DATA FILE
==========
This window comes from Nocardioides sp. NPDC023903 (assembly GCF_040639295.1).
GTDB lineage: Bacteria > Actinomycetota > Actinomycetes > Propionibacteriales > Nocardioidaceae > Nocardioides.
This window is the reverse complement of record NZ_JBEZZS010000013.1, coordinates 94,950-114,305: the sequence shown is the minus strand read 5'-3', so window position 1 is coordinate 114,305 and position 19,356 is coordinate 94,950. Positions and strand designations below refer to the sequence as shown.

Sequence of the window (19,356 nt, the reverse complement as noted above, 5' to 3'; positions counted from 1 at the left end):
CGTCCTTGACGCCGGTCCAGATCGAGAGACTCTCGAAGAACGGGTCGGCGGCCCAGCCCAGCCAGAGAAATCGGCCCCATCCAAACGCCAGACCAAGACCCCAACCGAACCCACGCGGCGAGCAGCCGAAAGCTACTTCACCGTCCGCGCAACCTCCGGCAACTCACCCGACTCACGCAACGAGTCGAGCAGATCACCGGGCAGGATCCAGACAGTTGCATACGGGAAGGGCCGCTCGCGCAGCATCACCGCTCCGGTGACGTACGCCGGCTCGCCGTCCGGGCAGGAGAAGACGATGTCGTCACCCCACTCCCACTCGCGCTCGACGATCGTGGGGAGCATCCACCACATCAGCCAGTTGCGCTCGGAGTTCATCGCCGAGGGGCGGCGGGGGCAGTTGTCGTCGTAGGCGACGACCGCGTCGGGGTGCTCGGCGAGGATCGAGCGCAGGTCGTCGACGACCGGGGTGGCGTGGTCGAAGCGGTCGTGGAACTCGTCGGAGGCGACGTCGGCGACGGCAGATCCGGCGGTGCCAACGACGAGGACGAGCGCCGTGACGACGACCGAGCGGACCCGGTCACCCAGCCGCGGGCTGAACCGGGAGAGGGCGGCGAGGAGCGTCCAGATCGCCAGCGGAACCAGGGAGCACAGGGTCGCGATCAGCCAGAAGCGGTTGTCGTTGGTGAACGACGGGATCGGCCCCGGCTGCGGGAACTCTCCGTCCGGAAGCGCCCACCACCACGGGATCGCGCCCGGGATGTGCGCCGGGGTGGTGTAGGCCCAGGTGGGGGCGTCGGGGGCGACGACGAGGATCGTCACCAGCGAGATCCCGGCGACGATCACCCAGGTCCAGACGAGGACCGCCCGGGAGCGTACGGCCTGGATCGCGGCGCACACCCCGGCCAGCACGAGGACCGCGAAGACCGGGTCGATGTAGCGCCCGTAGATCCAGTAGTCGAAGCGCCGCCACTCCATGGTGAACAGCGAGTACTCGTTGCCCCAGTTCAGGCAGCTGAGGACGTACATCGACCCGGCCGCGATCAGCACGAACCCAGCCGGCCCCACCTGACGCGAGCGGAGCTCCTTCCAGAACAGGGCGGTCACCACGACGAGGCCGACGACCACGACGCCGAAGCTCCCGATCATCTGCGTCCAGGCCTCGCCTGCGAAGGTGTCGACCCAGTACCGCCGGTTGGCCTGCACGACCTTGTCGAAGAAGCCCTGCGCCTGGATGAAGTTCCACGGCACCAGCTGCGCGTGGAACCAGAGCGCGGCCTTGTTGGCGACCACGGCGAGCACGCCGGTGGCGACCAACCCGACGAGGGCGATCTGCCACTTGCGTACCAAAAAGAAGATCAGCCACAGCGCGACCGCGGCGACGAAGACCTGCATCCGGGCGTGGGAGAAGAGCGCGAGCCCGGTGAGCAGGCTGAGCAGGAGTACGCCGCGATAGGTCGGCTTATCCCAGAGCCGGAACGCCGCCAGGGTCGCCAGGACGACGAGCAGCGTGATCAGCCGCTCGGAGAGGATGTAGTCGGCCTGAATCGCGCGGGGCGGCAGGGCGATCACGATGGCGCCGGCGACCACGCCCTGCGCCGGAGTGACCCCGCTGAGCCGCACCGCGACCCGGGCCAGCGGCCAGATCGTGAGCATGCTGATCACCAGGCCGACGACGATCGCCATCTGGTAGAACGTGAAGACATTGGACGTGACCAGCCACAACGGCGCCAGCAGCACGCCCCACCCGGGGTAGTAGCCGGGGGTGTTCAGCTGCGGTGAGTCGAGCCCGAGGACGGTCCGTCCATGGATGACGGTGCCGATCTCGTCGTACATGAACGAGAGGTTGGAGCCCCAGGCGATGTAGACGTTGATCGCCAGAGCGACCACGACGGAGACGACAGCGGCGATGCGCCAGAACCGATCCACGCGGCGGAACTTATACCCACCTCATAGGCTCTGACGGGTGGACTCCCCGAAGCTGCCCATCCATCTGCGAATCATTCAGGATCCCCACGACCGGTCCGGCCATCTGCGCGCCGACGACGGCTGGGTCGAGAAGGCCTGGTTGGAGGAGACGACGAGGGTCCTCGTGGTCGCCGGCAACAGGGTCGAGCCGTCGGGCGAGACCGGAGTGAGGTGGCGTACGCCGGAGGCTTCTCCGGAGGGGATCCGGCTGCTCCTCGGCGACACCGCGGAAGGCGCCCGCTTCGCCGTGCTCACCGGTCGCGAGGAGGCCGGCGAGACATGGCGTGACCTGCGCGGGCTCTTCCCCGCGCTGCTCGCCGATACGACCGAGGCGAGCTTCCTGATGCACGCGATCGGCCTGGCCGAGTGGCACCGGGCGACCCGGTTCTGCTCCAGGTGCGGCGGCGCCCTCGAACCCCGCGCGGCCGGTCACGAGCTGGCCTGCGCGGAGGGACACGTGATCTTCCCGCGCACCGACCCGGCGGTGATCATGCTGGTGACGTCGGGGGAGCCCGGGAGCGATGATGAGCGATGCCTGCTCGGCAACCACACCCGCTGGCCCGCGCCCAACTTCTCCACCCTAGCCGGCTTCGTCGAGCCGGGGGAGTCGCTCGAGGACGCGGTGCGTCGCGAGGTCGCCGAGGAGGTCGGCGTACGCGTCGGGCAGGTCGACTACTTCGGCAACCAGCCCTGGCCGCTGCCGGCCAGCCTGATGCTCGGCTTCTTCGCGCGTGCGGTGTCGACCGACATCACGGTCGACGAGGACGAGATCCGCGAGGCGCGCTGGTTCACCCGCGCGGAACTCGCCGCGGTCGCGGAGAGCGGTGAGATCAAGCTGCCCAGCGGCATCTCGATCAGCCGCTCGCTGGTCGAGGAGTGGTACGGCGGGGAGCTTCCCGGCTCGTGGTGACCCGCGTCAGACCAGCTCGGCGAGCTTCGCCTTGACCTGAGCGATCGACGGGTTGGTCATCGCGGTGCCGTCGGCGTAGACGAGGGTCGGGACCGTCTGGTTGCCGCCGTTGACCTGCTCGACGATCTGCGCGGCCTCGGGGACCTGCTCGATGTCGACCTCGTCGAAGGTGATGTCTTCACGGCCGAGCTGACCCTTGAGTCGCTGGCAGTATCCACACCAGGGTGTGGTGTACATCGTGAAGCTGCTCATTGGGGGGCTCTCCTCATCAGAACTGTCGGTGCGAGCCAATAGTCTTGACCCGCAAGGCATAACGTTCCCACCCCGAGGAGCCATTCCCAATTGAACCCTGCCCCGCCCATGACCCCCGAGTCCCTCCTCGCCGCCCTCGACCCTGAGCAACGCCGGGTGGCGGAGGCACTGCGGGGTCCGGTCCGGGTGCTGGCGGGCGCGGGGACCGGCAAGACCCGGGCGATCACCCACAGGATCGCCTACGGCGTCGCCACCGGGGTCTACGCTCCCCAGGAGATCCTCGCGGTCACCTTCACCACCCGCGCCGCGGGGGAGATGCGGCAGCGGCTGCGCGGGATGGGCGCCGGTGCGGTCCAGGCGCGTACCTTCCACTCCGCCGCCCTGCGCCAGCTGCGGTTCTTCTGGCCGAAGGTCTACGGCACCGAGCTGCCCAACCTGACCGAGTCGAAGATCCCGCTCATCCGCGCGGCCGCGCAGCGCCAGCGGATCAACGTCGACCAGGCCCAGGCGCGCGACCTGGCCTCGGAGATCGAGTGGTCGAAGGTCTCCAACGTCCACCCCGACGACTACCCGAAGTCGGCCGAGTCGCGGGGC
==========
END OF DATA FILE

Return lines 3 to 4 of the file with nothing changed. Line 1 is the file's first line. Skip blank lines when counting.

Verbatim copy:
This window is the reverse complement of record NZ_JBEZZS010000013.1, coordinates 94,950-114,305: the sequence shown is the minus strand read 5'-3', so window position 1 is coordinate 114,305 and position 19,356 is coordinate 94,950. Positions and strand designations below refer to the sequence as shown.

Sequence of the window (19,356 nt, the reverse complement as noted above, 5' to 3'; positions counted from 1 at the left end):